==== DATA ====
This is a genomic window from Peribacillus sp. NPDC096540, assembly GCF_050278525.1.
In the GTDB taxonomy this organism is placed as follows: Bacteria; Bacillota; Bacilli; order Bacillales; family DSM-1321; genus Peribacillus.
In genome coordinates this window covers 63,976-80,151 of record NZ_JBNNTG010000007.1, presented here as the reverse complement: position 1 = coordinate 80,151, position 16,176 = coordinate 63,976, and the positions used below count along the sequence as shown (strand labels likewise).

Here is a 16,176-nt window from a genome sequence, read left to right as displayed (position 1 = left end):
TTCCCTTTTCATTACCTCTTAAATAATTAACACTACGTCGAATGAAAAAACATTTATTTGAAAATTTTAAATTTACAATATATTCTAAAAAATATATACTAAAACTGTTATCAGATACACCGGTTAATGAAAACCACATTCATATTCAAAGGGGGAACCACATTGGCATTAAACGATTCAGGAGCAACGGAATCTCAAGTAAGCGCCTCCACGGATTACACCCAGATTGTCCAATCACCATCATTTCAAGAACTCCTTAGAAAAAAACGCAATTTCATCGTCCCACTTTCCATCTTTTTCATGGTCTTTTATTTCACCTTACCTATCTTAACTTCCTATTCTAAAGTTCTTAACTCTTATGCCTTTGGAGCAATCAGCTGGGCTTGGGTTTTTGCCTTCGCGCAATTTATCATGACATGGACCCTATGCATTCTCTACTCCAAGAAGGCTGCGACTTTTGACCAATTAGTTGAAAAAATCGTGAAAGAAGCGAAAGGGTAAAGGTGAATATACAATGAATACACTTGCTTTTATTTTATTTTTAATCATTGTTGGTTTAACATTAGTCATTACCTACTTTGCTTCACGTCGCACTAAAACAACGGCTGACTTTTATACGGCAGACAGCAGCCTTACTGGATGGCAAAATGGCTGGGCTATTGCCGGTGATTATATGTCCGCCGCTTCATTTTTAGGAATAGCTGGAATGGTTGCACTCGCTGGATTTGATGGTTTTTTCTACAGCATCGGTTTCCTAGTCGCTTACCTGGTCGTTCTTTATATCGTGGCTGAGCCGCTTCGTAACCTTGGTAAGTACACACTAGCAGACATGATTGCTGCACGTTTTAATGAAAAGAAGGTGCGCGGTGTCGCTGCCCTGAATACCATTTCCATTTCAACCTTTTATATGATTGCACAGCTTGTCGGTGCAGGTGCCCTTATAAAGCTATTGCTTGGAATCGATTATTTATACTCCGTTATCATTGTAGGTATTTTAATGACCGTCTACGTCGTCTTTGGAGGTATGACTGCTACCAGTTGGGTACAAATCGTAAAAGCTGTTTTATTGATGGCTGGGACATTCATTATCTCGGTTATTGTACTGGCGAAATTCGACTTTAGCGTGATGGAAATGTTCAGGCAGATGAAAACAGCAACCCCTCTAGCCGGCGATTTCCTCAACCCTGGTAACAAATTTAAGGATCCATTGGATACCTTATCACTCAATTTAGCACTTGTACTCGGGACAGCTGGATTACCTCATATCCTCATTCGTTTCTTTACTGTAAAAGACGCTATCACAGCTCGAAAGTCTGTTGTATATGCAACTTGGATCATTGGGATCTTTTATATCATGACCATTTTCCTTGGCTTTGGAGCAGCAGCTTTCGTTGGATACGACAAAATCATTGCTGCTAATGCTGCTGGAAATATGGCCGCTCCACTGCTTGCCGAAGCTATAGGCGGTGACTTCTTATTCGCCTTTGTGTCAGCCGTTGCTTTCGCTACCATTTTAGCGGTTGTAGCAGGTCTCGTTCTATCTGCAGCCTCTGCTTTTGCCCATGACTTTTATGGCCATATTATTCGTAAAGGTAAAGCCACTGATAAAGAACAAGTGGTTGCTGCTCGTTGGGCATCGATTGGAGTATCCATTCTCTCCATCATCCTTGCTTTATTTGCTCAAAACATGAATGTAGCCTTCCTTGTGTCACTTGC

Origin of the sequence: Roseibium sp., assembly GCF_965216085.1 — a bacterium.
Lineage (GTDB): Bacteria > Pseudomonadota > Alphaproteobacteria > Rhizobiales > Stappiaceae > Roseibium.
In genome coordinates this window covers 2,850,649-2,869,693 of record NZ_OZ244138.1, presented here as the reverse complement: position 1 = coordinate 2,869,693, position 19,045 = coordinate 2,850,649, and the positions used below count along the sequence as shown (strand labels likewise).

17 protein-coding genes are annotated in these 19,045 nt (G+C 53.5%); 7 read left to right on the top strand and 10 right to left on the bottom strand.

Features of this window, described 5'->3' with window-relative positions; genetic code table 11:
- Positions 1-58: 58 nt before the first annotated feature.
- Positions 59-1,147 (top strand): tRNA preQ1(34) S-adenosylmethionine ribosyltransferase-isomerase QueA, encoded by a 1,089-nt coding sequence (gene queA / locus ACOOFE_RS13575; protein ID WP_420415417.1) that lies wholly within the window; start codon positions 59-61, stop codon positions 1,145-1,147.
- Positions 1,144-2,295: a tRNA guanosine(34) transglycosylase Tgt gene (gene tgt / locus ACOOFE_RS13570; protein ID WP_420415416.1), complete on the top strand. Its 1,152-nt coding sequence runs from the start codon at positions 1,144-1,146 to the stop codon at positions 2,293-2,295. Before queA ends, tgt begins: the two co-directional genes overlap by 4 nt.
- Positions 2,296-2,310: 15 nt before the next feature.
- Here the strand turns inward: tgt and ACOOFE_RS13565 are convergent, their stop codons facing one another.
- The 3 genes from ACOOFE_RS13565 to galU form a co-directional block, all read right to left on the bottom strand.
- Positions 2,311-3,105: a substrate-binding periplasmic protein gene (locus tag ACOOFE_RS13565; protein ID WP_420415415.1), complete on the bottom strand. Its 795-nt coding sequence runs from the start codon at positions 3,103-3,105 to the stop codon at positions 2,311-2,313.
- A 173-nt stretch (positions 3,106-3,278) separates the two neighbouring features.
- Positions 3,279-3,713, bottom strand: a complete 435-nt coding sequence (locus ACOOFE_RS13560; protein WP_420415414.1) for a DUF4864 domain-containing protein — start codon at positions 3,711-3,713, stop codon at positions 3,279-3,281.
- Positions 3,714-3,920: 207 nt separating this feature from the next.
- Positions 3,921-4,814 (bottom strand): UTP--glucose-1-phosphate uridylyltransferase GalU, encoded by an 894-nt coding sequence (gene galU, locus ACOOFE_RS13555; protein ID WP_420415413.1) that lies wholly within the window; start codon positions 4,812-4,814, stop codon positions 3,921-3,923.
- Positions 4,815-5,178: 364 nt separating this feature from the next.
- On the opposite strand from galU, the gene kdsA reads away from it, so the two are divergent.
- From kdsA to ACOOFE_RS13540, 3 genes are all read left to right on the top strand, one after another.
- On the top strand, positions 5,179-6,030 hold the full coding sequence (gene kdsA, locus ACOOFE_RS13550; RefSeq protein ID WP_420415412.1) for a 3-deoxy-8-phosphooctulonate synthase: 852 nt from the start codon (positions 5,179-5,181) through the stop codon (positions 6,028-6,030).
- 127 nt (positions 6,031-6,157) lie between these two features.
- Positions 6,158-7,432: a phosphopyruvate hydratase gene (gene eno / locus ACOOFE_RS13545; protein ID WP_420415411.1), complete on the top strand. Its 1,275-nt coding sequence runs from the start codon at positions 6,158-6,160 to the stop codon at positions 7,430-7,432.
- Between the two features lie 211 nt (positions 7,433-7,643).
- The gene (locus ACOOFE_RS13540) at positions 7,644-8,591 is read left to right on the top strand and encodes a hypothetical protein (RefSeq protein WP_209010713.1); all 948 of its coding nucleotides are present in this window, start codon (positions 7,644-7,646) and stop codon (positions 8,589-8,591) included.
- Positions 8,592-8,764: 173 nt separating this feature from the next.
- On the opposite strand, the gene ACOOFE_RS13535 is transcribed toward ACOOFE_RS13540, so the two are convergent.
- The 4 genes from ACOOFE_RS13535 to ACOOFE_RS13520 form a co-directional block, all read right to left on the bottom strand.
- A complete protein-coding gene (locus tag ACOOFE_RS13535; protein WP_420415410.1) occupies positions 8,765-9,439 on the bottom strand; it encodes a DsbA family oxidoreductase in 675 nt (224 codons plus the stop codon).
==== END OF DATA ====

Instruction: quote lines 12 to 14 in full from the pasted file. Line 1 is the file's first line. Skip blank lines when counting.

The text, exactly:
- Positions 59-1,147 (top strand): tRNA preQ1(34) S-adenosylmethionine ribosyltransferase-isomerase QueA, encoded by a 1,089-nt coding sequence (gene queA / locus ACOOFE_RS13575; protein ID WP_420415417.1) that lies wholly within the window; start codon positions 59-61, stop codon positions 1,145-1,147.
- Positions 1,144-2,295: a tRNA guanosine(34) transglycosylase Tgt gene (gene tgt / locus ACOOFE_RS13570; protein ID WP_420415416.1), complete on the top strand. Its 1,152-nt coding sequence runs from the start codon at positions 1,144-1,146 to the stop codon at positions 2,293-2,295. Before queA ends, tgt begins: the two co-directional genes overlap by 4 nt.
- Positions 2,296-2,310: 15 nt before the next feature.